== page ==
[4/8] iomap: Move lockdep_assert_held() to iomap_dio_rw() calls
diff mbox series

Message ID 20191212003043.31093-5-rgoldwyn@suse.de
State New
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Series
  • btrfs direct-io using iomap
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Commit Message

Goldwyn Rodrigues Dec. 12, 2019, 12:30 a.m. UTC
From: Goldwyn Rodrigues <rgoldwyn@suse.com>

Filesystems such as btrfs can perform direct I/O without holding the
inode->i_rwsem in some of the cases like writing within i_size.
So, remove the check for lockdep_assert_held() in iomap_dio_rw()
and move it to where iomap_dio_rw() is called so the checks are
in place.

Signed-off-by: Goldwyn Rodrigues <rgoldwyn@suse.com>
---
 fs/gfs2/file.c       | 4 ++++
 fs/iomap/direct-io.c | 2 --
 fs/xfs/xfs_file.c    | 9 ++++++++-
 3 files changed, 12 insertions(+), 3 deletions(-)

Comments

Christoph Hellwig Dec. 12, 2019, 9:50 a.m. UTC | #1
On Wed, Dec 11, 2019 at 06:30:39PM -0600, Goldwyn Rodrigues wrote:
> From: Goldwyn Rodrigues <rgoldwyn@suse.com>
> 
> Filesystems such as btrfs can perform direct I/O without holding the
> inode->i_rwsem in some of the cases like writing within i_size.

How is that safe?  

> +	lockdep_assert_held(&file_inode(file)->i_rwsem);

Having the asserts in the callers is pointless.  The assert is inside
the iomap helper to ensure the expected calling conventions, as the
code is written under the assumption that we have i_rwsem.
Goldwyn Rodrigues Dec. 12, 2019, 10:24 p.m. UTC | #2
On  1:50 12/12, Christoph Hellwig wrote:
> On Wed, Dec 11, 2019 at 06:30:39PM -0600, Goldwyn Rodrigues wrote:
> > From: Goldwyn Rodrigues <rgoldwyn@suse.com>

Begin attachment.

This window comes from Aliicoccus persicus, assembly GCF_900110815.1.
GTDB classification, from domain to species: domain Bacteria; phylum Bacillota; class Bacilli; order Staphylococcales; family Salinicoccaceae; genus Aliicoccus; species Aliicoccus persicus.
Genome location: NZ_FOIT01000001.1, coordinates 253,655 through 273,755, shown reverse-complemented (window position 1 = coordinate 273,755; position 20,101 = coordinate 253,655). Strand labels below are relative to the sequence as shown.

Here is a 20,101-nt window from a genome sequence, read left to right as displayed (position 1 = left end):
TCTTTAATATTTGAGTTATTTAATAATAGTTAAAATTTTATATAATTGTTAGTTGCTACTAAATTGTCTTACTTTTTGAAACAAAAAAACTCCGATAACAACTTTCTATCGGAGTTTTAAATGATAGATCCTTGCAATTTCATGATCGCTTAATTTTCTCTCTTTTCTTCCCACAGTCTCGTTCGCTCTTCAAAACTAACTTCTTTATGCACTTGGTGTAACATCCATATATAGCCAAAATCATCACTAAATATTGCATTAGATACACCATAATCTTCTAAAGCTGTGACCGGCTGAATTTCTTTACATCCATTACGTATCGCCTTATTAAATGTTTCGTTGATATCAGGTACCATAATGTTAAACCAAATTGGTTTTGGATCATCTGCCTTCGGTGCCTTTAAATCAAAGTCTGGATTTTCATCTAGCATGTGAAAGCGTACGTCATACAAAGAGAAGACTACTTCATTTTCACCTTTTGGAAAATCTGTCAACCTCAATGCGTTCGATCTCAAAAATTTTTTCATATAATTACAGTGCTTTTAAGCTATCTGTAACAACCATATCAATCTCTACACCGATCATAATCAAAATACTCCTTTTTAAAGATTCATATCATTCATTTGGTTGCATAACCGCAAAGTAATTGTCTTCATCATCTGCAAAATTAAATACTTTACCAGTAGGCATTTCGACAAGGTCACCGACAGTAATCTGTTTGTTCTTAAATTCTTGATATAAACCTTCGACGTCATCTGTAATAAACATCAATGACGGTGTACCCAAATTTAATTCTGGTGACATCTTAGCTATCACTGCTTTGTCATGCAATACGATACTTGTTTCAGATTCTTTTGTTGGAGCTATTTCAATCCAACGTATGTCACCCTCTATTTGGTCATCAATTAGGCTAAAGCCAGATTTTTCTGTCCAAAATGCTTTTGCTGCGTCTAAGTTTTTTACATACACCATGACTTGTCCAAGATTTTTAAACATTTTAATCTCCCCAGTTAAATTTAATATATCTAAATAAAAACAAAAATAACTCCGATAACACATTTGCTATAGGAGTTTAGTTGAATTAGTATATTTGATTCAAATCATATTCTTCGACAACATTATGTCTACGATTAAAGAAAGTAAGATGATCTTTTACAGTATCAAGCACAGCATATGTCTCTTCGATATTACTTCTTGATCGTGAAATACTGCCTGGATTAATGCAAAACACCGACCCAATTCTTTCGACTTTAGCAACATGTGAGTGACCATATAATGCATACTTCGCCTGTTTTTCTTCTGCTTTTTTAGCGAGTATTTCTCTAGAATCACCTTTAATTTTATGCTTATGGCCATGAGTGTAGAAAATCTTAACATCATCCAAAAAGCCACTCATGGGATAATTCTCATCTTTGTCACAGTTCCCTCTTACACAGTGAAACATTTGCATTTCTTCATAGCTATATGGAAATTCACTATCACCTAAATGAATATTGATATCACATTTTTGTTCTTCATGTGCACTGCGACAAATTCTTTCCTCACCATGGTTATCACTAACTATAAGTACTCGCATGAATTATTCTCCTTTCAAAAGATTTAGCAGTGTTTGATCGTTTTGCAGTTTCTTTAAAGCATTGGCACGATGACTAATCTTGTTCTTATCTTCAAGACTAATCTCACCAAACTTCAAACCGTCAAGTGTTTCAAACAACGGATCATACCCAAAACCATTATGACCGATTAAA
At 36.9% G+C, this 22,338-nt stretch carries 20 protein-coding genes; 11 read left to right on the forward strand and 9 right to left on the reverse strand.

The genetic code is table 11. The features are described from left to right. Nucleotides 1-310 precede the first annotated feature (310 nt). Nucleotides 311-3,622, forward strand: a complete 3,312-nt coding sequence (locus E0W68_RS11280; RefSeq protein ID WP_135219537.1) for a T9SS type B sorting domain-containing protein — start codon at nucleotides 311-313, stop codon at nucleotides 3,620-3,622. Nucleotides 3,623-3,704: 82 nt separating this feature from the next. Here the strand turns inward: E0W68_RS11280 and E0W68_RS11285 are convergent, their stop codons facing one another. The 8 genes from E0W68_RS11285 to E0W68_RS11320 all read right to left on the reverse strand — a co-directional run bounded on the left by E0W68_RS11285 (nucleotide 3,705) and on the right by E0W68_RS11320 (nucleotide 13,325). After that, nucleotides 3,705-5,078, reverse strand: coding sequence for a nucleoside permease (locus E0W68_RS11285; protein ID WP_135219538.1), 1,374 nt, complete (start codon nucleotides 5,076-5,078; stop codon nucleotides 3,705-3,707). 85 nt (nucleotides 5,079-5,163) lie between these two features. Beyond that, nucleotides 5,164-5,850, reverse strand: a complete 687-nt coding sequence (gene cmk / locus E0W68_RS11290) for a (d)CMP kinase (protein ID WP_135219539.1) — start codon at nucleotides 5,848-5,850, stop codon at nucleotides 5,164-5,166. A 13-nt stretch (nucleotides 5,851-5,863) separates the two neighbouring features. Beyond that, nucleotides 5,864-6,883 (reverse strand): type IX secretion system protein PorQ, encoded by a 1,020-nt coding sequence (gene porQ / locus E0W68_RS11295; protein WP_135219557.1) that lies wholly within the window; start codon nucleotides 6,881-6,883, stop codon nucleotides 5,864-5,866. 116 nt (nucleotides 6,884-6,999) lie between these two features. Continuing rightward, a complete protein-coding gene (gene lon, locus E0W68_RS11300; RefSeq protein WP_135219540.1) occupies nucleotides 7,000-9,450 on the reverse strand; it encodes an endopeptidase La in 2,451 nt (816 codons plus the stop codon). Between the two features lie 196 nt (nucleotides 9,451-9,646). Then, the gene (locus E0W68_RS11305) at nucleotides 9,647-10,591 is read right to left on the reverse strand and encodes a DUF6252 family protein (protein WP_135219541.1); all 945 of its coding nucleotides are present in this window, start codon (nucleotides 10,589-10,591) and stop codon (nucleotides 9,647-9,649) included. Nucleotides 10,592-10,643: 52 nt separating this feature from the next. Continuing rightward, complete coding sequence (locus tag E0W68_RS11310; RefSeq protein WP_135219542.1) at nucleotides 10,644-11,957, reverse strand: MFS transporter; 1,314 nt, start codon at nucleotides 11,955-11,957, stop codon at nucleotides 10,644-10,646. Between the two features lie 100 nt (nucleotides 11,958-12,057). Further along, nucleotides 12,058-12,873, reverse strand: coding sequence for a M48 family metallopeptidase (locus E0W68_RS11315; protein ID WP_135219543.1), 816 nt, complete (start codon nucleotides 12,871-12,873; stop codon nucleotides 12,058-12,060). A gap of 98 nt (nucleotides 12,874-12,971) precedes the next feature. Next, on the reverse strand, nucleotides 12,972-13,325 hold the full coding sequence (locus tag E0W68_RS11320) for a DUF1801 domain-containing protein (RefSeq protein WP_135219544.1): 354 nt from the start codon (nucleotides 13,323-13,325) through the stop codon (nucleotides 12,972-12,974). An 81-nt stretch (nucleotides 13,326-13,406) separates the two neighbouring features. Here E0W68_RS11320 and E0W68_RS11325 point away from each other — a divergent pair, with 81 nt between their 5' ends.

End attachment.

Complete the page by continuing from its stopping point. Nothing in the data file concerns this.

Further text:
> > 
> > Filesystems such as btrfs can perform direct I/O without holding the
> > inode->i_rwsem in some of the cases like writing within i_size.
> 
> How is that safe? 

This (inode_lock release) is only done for writes within i_size.
We only have to safeguard write against truncates, which is done by
inode_dio_wait() call in the truncate sequence (I had mistakenly removed
it in patch 8/8, I shall reinstate that). The commit that introduced this
optimization is 38851cc19adb ("Btrfs: implement unlocked dio write")


> 
> > +	lockdep_assert_held(&file_inode(file)->i_rwsem);
> 
> Having the asserts in the callers is pointless.  The assert is inside
> the iomap helper to ensure the expected calling conventions, as the
> code is written under the assumption that we have i_rwsem.

Hmm, conflicting opinions from you and Dave. Anyways, I have removed it
in individual filesystems.
Dave Chinner Dec. 12, 2019, 10:46 p.m. UTC | #3
On Thu, Dec 12, 2019 at 01:50:44AM -0800, Christoph Hellwig wrote:
> On Wed, Dec 11, 2019 at 06:30:39PM -0600, Goldwyn Rodrigues wrote:
> > From: Goldwyn Rodrigues <rgoldwyn@suse.com>
> > 
> > Filesystems such as btrfs can perform direct I/O without holding the
> > inode->i_rwsem in some of the cases like writing within i_size.
> 
> How is that safe?  
> 
> > +	lockdep_assert_held(&file_inode(file)->i_rwsem);